Legal Ban on Dog Racing

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The current Animal Protection Act prohibits to "organize dog races on hard surfaces" (Article 4, paragraph 2, item 8).

Animal Friends suggests the following text, i.e. an amendment to Article 4, paragraph 2, item 8:

Article 4.
(2) It is prohibited to:
8. organize dog races

Explanation: Dog racing is equally cruel on any surface and the Act should not encourage dog racing on soft surfaces, which it indirectly does by the formulated provision. Dogs chosen to become racers usually live in cages and due to injuries and diseases occurring during their breeding, preparation for racing, transport and races themselves, few dogs manage to reach the age of four or five. Racing dogs are treated like "running machines," which are produced in quantities that demand getting rid of surplus dogs and those that are injured, old, too slow or no longer profitable. Thousands of dogs are killed every year in an attempt to keep the dog racing industry alive. Some dogs are killed for selective breeding before they ever touch the racing track. Dogs that are chosen to become racers, while they are just 14 to 17 months old, usually live in cages and wear a muzzle. Many get sores caused by a muzzle and they get infections from internal and external parasites. Even though some breeds like greyhounds are very temperature sensitive because they have very little fat in their body and their fur is thin, the dogs are forced to race in extreme conditions - from minus temperatures to scorching heat. Injuries and illnesses - broken legs, heat stroke, heart attack - claim many lives. The best dogs run faster and are more prone to injury. Other dogs die during transport from one racetrack to the next. The industry practice is to transport 60 dogs in one truck, with two or three dogs in one cage. High temperatures form in the back of the truck in the summer, which is lethal for animals that cannot sweat in order to cool down. Most dogs that slow down and become unprofitable are either killed straight away or sold to research labs.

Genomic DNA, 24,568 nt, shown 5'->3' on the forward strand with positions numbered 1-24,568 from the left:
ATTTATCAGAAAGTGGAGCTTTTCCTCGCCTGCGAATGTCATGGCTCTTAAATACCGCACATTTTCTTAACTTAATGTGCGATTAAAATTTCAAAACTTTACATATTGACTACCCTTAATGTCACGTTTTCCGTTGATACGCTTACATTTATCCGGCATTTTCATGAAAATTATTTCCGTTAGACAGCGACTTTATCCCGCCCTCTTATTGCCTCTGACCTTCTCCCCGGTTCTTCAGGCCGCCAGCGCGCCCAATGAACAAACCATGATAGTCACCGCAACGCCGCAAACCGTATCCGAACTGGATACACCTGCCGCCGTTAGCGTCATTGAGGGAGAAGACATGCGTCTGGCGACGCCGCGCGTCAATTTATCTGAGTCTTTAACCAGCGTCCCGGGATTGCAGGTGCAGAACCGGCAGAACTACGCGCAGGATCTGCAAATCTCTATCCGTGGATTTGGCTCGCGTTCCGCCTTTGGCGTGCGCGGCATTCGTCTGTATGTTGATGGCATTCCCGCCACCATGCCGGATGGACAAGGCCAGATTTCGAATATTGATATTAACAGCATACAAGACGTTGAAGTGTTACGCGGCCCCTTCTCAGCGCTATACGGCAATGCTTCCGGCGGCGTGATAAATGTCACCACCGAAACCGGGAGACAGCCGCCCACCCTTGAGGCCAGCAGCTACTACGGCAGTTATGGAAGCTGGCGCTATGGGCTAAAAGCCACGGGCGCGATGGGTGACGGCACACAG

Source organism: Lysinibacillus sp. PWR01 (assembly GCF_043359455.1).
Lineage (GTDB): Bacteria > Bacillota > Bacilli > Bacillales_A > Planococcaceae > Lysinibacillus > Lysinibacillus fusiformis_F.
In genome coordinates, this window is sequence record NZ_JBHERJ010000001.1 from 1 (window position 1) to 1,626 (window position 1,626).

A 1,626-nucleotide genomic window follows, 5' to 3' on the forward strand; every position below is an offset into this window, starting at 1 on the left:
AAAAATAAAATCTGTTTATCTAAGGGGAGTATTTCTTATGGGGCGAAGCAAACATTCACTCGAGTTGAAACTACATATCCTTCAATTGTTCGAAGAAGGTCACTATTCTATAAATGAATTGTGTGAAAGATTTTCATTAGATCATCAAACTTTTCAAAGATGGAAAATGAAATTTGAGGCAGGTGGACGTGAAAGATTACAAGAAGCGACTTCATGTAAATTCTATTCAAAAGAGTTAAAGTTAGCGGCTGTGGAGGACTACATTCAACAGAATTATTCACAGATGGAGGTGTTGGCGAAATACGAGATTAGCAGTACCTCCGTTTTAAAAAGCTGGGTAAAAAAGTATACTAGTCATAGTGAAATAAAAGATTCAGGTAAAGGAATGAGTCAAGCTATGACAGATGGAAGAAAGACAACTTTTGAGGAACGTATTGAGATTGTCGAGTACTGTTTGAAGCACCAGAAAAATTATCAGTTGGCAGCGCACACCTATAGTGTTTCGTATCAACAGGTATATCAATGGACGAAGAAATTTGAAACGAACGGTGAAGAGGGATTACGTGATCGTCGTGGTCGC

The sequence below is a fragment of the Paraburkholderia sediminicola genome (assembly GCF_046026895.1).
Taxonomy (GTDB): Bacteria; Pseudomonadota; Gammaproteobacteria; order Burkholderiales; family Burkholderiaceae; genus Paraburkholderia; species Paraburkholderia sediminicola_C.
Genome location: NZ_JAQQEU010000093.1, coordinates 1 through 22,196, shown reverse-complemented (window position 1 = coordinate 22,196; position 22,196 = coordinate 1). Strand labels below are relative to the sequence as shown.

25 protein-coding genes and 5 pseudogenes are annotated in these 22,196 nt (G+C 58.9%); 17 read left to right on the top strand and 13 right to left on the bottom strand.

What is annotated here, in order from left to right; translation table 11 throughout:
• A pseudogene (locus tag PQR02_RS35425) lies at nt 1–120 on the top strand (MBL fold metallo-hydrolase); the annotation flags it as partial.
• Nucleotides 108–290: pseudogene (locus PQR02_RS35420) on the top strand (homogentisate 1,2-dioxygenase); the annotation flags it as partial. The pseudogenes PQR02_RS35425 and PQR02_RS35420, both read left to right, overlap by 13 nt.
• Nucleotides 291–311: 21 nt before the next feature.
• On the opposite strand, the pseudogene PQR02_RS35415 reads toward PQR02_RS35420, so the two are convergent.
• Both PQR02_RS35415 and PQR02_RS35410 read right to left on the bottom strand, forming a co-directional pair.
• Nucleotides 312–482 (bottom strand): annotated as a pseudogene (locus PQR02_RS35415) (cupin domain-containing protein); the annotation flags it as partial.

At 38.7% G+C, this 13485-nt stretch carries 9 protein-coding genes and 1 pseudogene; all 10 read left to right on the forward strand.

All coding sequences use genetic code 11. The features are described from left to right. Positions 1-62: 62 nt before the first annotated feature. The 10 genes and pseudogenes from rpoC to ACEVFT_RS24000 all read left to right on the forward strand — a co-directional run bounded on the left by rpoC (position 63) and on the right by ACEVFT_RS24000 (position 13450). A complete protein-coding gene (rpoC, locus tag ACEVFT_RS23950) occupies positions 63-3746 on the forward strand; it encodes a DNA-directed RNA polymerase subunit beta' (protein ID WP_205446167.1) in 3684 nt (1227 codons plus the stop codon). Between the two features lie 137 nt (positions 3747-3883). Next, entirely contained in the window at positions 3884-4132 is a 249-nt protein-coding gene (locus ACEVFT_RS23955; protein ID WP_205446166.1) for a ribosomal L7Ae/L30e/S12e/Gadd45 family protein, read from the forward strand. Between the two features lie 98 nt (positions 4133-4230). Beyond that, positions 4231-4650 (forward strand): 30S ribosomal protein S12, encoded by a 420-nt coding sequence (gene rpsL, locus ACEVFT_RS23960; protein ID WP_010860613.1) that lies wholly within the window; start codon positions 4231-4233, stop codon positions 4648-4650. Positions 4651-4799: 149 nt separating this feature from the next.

In the United States, where the dog racing problem is most pronounced, dog racing on any surface is banned in 38 states, and in five states, due to awareness and pressure from the citizens, there are no racetracks nor do dog races take place. Considering that treatment of racing dogs is already recognized by legislation of the countries that have long histories of dog racing, it is necessary to prevent the animal cruelty that might take place in Croatia, all just for earnings on bets.

The proposal of Animal Friends for this change to the Animal Protection Act is from year 2012, and it is a supplement to the same proposal which Animal Friends presented during the making of the Animal Protection Act in 2006.

Dog races - source: [ 28.77 Kb ]



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